What DOES make a news story

Posted on: 2012-06-13 in How To   |   Tagged: b2b pr media release newsworthy press release


Good news stories might be hard to identify, but everyone has one, argues Heather Baker, MD of TopLine Communications. (@TopLineFounder)

If award wins, new offices and an SME’s Q1 results are considered non-stories, you are probably wondering what makes a story. Unfortunately, the components of a good story can’t be condensed into a checklist (if they could then no one would need PR people). However, when developing a PR strategy for any client, we always start with a brief from them covering everything there is to know about their business. During this brainstorming session, I am looking for:

Timing and Topicality

Timing is not everything. But on a scale of one-to-everything, it would certainly be a lot of things. It’s fair to say that in many instances, yesterday’s non-story can be tomorrow’s front page headline. So as far as choosing when to release your news, you’d do well to consider big events that will prime the media by getting journalists thinking about the subject in general – they’ll be much more receptive to your news. For example, if you were trying to promote an app that priests could use to marry gay couples, then yesterday would have been a good day to release the story.

Stats and data

I’ve covered the media appetite for stats in previous posts, and I stand by the fact that strong, unique, representative and interesting data will always be good fodder for news journalists.

Weirdness

I have a pretty eccentric family (I can prove that with a story about cat-testicle-earrings), so I’m quite good at spotting the unconventional within clients' businesses. This is great, because the quirkier your story, the more likely it is to gain media interest. Obviously you need to balance your appetite for nuttiness with the brand image you are trying to portray, but if you’re prepared to, for example, launch your server into space, or break the Guinness World Record for the longest conga line of accountants, then you will probably be able to capture the imagination of at least some journalists.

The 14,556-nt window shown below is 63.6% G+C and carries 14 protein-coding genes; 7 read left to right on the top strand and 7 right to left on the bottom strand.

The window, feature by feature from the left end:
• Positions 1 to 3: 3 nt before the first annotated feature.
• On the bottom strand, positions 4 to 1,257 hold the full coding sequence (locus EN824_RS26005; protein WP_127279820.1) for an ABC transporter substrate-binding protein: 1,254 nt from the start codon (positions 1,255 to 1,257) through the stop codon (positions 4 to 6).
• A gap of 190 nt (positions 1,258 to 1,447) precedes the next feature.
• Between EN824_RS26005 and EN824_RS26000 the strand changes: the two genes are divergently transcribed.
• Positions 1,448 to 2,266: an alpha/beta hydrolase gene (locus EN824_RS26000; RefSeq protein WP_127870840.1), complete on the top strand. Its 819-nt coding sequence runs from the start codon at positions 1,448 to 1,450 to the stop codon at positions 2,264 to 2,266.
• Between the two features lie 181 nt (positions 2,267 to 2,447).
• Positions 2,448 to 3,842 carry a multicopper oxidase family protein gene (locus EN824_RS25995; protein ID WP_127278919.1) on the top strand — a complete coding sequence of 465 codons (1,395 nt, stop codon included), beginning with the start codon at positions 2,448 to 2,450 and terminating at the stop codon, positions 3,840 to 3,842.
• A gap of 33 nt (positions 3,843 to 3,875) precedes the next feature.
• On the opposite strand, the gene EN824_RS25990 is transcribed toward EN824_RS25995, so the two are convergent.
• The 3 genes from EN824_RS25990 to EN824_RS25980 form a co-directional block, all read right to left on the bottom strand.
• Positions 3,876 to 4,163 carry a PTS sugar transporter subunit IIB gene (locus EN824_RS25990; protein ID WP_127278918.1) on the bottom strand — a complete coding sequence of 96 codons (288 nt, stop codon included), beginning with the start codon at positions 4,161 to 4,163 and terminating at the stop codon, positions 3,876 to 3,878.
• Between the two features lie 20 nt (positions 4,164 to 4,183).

Connections with celebrated names or brands

If your story links to a well known brand or celebrity name, then you’re probably likely to get a hit. For example, if a business school had Rupert Murdoch in giving a guest lecture on corporate social responsibility, I’m willing to bet that would hit the headlines.

Impact on readers

If the journalist thinks your story speaks to his/her audience, then you’re in a good position. For example, if you’ve commissioned a report on public sector spending cuts that reveals that 25% of small businesses will go out of business as a result, you’ll probably find business editors banging down your door for an exclusive, because they know their readers will be horribly affected.

Now you might have read this post and concluded that your company just doesn’t have any newsworthy angles. However, even if it wasn’t in my professional and personal interests to do so, I would still disagree. I’ve worked with over 100 B2B companies to date, from packaging machinery to data centres and have yet to come across one that doesn’t have a good story to tell. Many try to tell the wrong story, and fail, but those who invest in quality PR are usually successful at gaining the media coverage they desire.

Browse our other posts on using press releases to gain coverage.


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About this blog

The B2B PR Blog is a resource for both PR professionals and people working in B2B industries on how to devise and implement successful B2B PR campaigns. The blog was founded by B2B PR specialist Heather Baker, who runs video production and corporate animation agency TopLine Film and digital PR and SEO agency  TopLine Comms. The B2B PR Blog takes contributions from sensible industry folk with something interesting to say.

 

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